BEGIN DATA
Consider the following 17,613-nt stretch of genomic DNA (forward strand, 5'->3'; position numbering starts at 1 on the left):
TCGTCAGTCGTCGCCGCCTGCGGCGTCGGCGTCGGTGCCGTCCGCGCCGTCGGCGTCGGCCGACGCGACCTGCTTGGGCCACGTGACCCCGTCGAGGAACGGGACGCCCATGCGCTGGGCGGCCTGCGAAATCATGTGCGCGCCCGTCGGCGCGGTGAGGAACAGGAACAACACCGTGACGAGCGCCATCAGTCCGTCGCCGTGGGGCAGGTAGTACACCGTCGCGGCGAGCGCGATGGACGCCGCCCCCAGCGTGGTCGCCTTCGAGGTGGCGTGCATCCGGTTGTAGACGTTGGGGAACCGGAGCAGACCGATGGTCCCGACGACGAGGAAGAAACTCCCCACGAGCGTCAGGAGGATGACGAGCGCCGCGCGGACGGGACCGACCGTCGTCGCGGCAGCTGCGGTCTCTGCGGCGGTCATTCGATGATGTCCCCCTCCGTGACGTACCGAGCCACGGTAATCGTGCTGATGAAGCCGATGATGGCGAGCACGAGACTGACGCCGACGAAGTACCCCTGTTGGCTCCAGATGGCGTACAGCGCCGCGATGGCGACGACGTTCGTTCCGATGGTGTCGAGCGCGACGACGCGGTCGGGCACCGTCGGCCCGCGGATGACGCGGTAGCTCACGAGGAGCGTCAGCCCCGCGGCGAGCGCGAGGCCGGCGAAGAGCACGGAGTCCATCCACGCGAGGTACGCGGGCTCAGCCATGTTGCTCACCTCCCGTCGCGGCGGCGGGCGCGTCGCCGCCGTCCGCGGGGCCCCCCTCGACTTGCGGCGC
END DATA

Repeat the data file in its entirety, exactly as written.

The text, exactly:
Consider the following 17,613-nt stretch of genomic DNA (forward strand, 5'->3'; position numbering starts at 1 on the left):
TCGTCAGTCGTCGCCGCCTGCGGCGTCGGCGTCGGTGCCGTCCGCGCCGTCGGCGTCGGCCGACGCGACCTGCTTGGGCCACGTGACCCCGTCGAGGAACGGGACGCCCATGCGCTGGGCGGCCTGCGAAATCATGTGCGCGCCCGTCGGCGCGGTGAGGAACAGGAACAACACCGTGACGAGCGCCATCAGTCCGTCGCCGTGGGGCAGGTAGTACACCGTCGCGGCGAGCGCGATGGACGCCGCCCCCAGCGTGGTCGCCTTCGAGGTGGCGTGCATCCGGTTGTAGACGTTGGGGAACCGGAGCAGACCGATGGTCCCGACGACGAGGAAGAAACTCCCCACGAGCGTCAGGAGGATGACGAGCGCCGCGCGGACGGGACCGACCGTCGTCGCGGCAGCTGCGGTCTCTGCGGCGGTCATTCGATGATGTCCCCCTCCGTGACGTACCGAGCCACGGTAATCGTGCTGATGAAGCCGATGATGGCGAGCACGAGACTGACGCCGACGAAGTACCCCTGTTGGCTCCAGATGGCGTACAGCGCCGCGATGGCGACGACGTTCGTTCCGATGGTGTCGAGCGCGACGACGCGGTCGGGCACCGTCGGCCCGCGGATGACGCGGTAGCTCACGAGGAGCGTCAGCCCCGCGGCGAGCGCGAGGCCGGCGAAGAGCACGGAGTCCATCCACGCGAGGTACGCGGGCTCAGCCATGTTGCTCACCTCCCGTCGCGGCGGCGGGCGCGTCGCCGCCGTCCGCGGGGCCCCCCTCGACTTGCGGCGC